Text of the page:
As far as it relates to Libby vis a vis the Clinton pardons the gap here is more narrow. Still the "selling" standard in one situation was perhaps remunerative (cash in the bank); whereas the other involved buying silence from a public official in a case where another public official benefited directly from the official's obstruction. The "selling" of the pardons in both cases is wrong. However, the consequences of both these actions I do not see as equivalent (as I outlined in my previous post).

Posted by: JP2 | July 11, 2007 01:06 AM

A final point on the pardon/commutation issue. In reference to reactions by House members, it's worth spending time reading how Democrats treated the officials involved in the Rich pardon--some fairly harsh lines of questioning in 2002. I'll be curious to see what the response is based on partisan affiliation in reference to the upcoming House committee hearings on the Libby commutation. My guess is that things will go down along party lines, which would be a sad statement about the Republicans on the House judiciary committee (the Democrats this time have the luxury of being on the right side of the issue).

This issue can also be looked at on the punditry level in 2001 versus the present. Commentators such as the Post's left leaning columnist E.J. Dionne came down hard on Clinton's pardon decisions--especially relating to Rich--he was not alone.

In reference to the Libby commutation, on the right I've heard the sound of crickets chirping.

On the Federal level I don't think there's any question that Republicans are by and large much more corrupt and corruptible than the Democrats are (notable exceptions Rep. Jefferson, perhaps, and Rep. Murtha). It's possible that this is simply a function of the GOP controlling two branches of government for the better part of six years. However, even despite some fits and starts with ethics reforms--we have not yet seen the kind of hardball tactics employed with the K Street lobby that people like DeLay administered when the GOP first came to power. In a few years we can revisit this issue.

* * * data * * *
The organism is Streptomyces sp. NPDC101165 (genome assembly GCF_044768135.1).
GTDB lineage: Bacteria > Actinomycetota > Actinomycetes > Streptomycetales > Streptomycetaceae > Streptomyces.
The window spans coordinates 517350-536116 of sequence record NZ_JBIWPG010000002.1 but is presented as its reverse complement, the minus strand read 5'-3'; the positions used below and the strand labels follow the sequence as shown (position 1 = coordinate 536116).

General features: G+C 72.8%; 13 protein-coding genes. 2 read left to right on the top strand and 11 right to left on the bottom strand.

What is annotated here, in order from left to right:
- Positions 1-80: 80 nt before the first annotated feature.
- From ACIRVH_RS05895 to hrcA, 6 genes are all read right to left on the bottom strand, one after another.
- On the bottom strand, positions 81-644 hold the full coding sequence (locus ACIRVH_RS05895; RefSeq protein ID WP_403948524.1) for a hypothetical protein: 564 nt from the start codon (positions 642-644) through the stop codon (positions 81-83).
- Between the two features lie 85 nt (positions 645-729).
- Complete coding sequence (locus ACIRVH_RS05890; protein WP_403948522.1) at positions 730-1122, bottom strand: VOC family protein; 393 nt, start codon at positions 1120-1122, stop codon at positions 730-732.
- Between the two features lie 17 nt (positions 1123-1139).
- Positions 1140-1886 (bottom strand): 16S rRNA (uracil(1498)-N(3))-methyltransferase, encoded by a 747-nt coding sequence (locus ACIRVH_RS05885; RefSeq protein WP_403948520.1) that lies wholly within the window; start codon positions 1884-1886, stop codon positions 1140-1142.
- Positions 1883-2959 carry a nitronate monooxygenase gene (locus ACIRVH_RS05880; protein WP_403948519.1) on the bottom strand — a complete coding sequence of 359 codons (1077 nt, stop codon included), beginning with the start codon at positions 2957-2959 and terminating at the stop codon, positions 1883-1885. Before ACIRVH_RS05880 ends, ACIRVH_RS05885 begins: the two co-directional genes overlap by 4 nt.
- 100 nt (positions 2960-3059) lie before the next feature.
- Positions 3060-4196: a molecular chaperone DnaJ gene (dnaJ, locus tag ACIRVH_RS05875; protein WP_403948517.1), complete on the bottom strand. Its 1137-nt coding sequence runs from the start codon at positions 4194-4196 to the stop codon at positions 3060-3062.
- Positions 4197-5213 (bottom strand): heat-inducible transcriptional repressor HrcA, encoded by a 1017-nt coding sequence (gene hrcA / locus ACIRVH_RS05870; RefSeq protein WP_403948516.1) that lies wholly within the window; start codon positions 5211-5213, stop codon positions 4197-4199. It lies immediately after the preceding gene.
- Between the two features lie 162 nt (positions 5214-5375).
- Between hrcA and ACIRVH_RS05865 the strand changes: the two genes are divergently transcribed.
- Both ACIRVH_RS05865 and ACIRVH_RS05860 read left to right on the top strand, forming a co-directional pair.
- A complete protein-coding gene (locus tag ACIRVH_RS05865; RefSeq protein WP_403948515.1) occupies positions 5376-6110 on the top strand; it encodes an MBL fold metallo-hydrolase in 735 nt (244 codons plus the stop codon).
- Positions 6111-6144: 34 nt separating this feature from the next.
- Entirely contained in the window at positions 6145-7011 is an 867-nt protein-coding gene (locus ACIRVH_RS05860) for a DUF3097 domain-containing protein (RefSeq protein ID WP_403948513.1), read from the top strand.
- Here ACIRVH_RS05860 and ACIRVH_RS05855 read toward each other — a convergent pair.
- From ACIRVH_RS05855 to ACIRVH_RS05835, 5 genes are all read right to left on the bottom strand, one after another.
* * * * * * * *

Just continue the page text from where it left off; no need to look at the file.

As far as local politics are concerned--whenever one party has a vice grip lock on the political system, it tends to be more corrupt. Rhode Island is a not so distinguished example for Democrats. However, at the federal level--at least in the Senate--they have two high level representatives in Whitehouse and Reed. Among the best one-two tandem that any state has in terms of clean politicians. Hopefully it stays that way.

Posted by: JP2 | July 11, 2007 01:53 AM

The Republican defense of President Bush's commutation of Scooter Libby's prison sentence in the main has been based on "Clinton did it first", focusing specifically on President Clinton's pardon of his friend, financier Mark Rich, and secondarily on the 140-odd other individuals pardoned in the last hours of the first Clinton presidency.
All of these strident voices are ignoring the vital difference between the two presidents. Unlike Bush, President Clinton did not pardon anyone who was accused of covering up his own, Clinton's, crimes in taking this country into an unnecessary and unjust war based upon a great lie. The reason President Clinton did not is because he did not commit such crimes in the first place, and consequently had nothing to hide.
President Bush, who has committed and continues to commit these crimes to this day, is still in need of protection from the consequences of his actions. That is why Scooter Libby is free today, and was in fact never in any real danger of incarceration.

Posted by: Michael J. Lombardi | July 11, 2007 09:54 PM

Dino writes...

Just to clarify...what I was disagreeing with Scott.....is that the US is so special in people being able to disagree; and this is anonymously via a computer screen, someone with access to the web in a totalitarian country could do the same thing.<<<<